A blasphemy code protects the religion as a whole. It protects ideas at the expense of people. The Pope is fully on board with this, by the way. He made it clear after these murders that we shouldn’t offend religious beliefs. Now think to yourself, how can the Pope look any fellow Christian in the face who is persecuted for blasphemy in an Islamic state? It’s because he doesn’t care. He would rather protect religion than people.
You might think to yourself, “come on, it’s clear that many people find these cartoons offensive, can’t we just give it a break?” Well let me tell you some other things that Islamists find offensive: uncovered women, Jews, gays, alcohol, freedom, watching football, blogging. Islamists are more outraged at blogging than flogging.
As the author Bruce Bawer put it, “Agreeing to one Islamist demand merely hastens the arrival of the next.”
There’s now a clear difference between Islam and other religions, and there has been for some time. As a general rule we can talk about the other religions without fearing death. All religious privilege and power is harmful, of course it is, but we’ve just about managed to contain the other religions. It’s a constant battle, we have good and bad days, and there’s still plenty of work to do, there are some problems with Christianity in America, and there is the problem of faith schools, but we’ve more or less got the other religions in a box. We can talk about them, we can criticise them, and we can ridicule them – and that’s all the tools we need. I read a blog piece recently where someone argued along the lines of “Take away all my rights but leave me with free speech, because I’ll use that to get back my other rights”.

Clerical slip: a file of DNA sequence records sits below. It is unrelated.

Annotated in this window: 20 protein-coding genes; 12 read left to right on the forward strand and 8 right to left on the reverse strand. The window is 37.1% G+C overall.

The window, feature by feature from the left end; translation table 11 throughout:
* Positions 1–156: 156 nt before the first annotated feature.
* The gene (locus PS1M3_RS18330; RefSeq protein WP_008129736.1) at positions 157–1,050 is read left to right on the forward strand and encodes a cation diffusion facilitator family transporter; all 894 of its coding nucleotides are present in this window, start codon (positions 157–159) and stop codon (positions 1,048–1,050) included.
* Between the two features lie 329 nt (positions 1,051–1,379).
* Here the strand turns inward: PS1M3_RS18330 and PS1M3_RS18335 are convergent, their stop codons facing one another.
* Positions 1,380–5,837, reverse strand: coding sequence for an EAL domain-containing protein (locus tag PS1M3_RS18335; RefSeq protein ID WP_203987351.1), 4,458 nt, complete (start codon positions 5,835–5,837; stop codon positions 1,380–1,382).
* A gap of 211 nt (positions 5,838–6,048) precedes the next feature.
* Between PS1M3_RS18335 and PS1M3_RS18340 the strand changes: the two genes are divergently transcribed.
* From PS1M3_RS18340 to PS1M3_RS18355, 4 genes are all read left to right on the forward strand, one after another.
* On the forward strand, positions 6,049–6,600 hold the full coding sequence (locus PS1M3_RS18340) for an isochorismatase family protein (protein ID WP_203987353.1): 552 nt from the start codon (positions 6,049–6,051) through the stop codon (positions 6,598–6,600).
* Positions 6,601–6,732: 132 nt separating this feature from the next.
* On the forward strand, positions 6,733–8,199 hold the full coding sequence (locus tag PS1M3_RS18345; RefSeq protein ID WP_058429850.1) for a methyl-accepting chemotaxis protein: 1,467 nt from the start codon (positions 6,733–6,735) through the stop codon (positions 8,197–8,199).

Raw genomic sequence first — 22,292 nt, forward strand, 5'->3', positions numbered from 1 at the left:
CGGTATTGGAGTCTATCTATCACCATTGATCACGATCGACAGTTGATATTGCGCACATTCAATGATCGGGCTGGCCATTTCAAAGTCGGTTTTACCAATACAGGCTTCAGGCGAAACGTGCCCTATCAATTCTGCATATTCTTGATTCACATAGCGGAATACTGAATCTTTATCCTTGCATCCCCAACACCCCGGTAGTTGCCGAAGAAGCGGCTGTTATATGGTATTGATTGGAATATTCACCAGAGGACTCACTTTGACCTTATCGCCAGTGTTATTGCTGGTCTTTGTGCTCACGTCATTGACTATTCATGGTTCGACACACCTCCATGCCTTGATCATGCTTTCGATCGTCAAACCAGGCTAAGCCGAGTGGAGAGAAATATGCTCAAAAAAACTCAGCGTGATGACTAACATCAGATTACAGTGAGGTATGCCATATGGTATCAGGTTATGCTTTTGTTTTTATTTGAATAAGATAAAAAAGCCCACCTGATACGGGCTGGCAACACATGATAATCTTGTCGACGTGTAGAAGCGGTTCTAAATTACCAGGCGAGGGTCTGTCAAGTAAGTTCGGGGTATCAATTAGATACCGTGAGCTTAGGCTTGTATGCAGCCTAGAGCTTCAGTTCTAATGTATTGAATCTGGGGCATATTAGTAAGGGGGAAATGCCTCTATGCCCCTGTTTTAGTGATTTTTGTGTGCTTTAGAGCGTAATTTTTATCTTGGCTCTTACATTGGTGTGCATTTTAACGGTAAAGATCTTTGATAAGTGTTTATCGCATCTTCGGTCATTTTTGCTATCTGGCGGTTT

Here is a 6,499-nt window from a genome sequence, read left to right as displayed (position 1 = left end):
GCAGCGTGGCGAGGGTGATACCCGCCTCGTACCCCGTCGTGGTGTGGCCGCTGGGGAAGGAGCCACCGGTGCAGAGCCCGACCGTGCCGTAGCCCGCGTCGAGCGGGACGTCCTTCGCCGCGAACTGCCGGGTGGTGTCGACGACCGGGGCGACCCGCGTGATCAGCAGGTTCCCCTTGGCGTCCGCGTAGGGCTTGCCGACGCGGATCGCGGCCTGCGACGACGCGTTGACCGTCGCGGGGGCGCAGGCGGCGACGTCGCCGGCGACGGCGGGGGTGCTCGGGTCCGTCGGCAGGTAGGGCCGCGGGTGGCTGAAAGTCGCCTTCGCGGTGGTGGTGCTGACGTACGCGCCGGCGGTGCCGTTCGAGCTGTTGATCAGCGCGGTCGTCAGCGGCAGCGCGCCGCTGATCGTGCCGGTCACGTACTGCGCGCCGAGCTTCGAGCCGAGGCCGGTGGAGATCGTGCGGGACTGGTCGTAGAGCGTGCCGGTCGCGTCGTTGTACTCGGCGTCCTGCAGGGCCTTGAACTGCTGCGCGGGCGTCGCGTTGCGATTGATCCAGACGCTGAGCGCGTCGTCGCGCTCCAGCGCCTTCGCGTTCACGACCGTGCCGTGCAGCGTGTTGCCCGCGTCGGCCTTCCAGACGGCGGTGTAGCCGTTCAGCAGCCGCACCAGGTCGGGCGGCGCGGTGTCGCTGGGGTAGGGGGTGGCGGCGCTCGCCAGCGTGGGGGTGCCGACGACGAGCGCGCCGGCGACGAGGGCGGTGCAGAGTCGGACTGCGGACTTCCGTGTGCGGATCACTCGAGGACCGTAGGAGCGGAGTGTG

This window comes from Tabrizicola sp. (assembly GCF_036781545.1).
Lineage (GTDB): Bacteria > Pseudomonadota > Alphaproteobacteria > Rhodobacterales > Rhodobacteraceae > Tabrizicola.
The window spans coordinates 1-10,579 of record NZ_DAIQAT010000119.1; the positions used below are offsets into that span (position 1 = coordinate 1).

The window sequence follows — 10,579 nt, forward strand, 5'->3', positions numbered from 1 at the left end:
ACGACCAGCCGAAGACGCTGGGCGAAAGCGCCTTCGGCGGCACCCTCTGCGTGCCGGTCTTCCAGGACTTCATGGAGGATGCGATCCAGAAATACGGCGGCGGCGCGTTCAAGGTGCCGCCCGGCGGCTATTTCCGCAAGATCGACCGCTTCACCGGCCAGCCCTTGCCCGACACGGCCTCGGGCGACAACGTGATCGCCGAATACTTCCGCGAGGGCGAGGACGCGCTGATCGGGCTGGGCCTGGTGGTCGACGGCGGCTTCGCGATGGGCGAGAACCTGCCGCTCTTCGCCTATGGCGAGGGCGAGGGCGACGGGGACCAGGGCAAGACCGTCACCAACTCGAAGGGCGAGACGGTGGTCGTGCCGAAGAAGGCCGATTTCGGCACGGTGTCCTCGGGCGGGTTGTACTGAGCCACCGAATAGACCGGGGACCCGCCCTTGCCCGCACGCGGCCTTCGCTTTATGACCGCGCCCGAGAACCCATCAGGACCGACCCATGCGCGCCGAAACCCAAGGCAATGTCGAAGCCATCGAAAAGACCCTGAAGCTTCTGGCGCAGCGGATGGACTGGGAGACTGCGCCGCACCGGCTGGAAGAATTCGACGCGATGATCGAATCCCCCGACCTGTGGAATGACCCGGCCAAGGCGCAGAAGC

We have to get Islam to this point. We have to get Islam within the general gravitational pull of secularism. At the moment it’s a rogue comet. Either we shackle Islam or it will shackle us. There is no compromise here.